A PayPal Crypto Offer Would Be Bad for Purists

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  • PayPal might be about to join the crypto game according to reports
  • A PayPal crypto offer and trading feature would be great for crypto newbies, but purists would likely baulk at the compromises
  • PayPal would likely follow the Revolut model of an in-house exchange rate and would impose sending restrictions

The news that money transfer and payments giants PayPal are on the verge of announcing the ability to buy and sell cryptocurrency from within their app sent the crypto world into a mini meltdown yesterday. This undeniably good news would be great for the industry as a whole, but the route PayPal would likely go down will horrify crypto purists.

PayPal Moving With the Times?

Until now, PayPal has had a very negative attitude toward crypto, potentially because it threatens (ideologically at least) its business model. However, recent CEOs have moved with the times a little, such as David Marcus who now heads Facebook’s Libra effort (which PayPal quit last year) and present CEO Daniel Schulman who said in November last year that he owned some Bitcoin.

There has certainly been a softening in attitude at the top level then, and with crypto now being added to the portfolios of well respected hedge fund managers as well as institutions, it is clear that the trend is changing. PayPal will also be aware that their new generation of fintech rivals such as Cash, Revolut, and Square have crypto functionality built in – they simply can’t ignore crypto any longer, particularly as plenty of people already use PayPal for buying crypto anyway, and they are missing out on a potentially huge revenue stream.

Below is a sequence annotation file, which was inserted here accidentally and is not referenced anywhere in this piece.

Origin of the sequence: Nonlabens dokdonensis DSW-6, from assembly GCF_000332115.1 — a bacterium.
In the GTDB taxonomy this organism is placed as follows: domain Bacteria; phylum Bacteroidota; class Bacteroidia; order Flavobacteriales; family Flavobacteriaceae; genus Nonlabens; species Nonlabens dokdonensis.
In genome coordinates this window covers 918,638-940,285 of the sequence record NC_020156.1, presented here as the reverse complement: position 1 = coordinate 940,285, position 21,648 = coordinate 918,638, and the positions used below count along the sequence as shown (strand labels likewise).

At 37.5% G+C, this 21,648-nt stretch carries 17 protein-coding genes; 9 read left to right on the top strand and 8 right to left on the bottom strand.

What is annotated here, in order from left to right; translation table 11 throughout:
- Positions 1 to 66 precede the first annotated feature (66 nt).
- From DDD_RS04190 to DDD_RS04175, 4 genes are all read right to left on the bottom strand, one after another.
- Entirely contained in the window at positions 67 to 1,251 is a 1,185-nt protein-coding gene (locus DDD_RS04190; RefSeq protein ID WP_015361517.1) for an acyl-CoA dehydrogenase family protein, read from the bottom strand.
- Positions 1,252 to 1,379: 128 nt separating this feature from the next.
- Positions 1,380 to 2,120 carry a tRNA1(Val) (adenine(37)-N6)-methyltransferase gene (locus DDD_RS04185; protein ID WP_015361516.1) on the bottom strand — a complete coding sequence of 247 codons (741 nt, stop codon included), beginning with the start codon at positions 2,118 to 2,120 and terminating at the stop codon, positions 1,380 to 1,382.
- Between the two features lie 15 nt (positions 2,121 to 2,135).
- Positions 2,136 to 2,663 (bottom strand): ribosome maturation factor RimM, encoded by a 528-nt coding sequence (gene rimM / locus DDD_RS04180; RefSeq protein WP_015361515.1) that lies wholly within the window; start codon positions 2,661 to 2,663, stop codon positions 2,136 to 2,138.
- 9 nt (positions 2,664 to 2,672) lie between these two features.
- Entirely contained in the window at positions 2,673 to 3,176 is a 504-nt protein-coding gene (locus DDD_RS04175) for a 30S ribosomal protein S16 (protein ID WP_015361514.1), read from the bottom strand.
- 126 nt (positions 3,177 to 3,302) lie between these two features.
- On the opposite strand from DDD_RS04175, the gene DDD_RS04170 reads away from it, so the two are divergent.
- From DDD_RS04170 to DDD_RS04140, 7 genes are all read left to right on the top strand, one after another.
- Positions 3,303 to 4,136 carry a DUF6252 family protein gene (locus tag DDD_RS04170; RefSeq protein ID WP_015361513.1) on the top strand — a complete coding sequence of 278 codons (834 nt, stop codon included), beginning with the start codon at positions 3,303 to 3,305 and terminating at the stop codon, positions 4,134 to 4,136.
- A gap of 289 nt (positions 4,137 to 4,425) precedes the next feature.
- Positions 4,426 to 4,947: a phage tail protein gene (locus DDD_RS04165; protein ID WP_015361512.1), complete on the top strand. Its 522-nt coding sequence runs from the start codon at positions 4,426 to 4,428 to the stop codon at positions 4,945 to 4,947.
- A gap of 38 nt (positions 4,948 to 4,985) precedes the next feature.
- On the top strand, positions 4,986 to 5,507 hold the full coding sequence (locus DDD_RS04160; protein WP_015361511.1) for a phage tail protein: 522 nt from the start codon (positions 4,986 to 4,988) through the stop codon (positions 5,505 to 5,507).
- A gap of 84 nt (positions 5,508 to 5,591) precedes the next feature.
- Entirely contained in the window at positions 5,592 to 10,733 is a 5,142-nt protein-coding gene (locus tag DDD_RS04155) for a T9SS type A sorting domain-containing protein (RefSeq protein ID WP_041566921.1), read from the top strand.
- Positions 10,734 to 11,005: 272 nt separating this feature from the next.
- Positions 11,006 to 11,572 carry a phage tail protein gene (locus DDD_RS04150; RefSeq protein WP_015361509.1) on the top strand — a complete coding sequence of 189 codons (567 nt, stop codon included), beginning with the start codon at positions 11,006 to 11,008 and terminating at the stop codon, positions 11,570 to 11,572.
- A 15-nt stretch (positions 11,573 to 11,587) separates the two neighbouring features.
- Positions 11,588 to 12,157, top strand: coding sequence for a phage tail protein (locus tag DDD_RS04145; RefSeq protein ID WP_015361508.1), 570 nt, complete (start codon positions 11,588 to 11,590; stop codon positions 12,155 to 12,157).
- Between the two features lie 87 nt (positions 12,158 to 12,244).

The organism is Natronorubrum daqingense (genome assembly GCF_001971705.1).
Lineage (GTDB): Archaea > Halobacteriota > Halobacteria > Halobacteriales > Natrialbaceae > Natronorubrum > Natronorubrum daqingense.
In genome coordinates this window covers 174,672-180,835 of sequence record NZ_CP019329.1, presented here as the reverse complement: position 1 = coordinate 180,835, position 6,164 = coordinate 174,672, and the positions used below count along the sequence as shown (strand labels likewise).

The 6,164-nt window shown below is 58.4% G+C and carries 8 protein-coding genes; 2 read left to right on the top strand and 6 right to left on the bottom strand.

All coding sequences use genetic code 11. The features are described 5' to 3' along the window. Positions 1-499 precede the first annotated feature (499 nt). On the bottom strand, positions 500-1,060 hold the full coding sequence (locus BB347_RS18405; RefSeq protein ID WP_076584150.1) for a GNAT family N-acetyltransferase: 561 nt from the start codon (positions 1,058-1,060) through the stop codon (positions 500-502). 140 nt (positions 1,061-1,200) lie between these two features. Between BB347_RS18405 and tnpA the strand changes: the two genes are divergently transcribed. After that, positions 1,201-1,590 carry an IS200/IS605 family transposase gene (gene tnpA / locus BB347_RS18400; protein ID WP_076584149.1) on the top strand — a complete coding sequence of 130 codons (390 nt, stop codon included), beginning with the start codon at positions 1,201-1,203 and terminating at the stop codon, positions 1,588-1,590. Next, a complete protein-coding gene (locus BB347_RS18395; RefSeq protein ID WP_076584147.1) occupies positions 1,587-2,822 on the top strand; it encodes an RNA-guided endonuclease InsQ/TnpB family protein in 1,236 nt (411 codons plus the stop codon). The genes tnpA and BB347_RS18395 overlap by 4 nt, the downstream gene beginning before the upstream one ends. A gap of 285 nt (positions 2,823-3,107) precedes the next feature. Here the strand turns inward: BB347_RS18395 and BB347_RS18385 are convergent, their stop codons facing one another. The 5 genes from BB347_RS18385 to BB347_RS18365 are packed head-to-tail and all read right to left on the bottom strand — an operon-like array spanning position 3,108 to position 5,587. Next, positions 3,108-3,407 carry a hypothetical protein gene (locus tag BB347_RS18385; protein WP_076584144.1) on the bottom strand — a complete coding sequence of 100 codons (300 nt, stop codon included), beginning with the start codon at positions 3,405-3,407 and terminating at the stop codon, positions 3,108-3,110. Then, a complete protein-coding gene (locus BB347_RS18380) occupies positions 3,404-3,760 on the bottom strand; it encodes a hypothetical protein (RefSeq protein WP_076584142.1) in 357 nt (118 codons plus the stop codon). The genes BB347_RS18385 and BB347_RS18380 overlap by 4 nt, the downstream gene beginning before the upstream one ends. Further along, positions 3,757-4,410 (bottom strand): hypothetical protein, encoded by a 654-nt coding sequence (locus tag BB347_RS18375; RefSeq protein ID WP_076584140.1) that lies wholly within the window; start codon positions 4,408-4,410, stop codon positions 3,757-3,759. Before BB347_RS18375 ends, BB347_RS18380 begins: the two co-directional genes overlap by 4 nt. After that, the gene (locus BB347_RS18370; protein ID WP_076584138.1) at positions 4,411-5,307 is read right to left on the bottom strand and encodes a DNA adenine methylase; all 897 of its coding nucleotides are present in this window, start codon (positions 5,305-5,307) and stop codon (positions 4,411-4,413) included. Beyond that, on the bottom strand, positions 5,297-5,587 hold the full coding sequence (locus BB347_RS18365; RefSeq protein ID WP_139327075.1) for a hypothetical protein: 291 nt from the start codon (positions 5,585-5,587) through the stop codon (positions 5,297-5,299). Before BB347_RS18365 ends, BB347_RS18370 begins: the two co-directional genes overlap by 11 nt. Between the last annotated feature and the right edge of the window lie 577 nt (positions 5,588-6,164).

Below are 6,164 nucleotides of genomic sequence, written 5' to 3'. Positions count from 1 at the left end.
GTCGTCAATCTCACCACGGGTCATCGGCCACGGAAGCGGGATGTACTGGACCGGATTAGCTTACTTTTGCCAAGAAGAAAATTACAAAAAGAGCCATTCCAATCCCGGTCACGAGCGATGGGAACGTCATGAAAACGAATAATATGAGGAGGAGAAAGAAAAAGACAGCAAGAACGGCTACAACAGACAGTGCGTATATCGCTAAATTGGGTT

PayPal Crypto Offering Will Be Highly Restrictive

While the notion of PayPal adding some kind of crypto trading facility is definitely good news for the space, it might not be great news for those who are already used to what is on offer. A PayPal cryptocurrency exchange would likely include heavy KYC/AML, and the sending/receiving options from the PayPal crypto wallet would be highly limited, likely only to other PayPal users, at least initially.

The trading mechanism would likely follow Revolut’s model, meaning that traders would be forced to use PayPal’s own in-house exchange rates, and there would be little chance of you being able to own your own crypto – PayPal would own your keys, and therefore your funds, and could lock them up whenever they wanted.

PayPal the Robinhood of Crypto?

While crypto purists will baulk at some of the likely restrictions PayPal would apply to their crypto offering, it is not aimed at them. It will be aimed at the person in the street who has heard about crypto but has no idea how to go about buying some, and has the potential to open the floodgates to more retail traders than any facility has managed yet. These people won’t care about the fact they don’t own their keys or their funds or that they’re using an internal exchange rate – they’ll just be happy to be able to finally take part and play the game. Call it the Robinhood effect.

PayPal’s CFO John Rainey said last May that crypto integration was “a little early” but added that the company would always want to “participate in that in whatever form it takes in the future.” With a PayPal crypto offering potentially just around the corner, we might be able to finally say that the opportunity for mainstream adoption is, after many years of trying, finally here.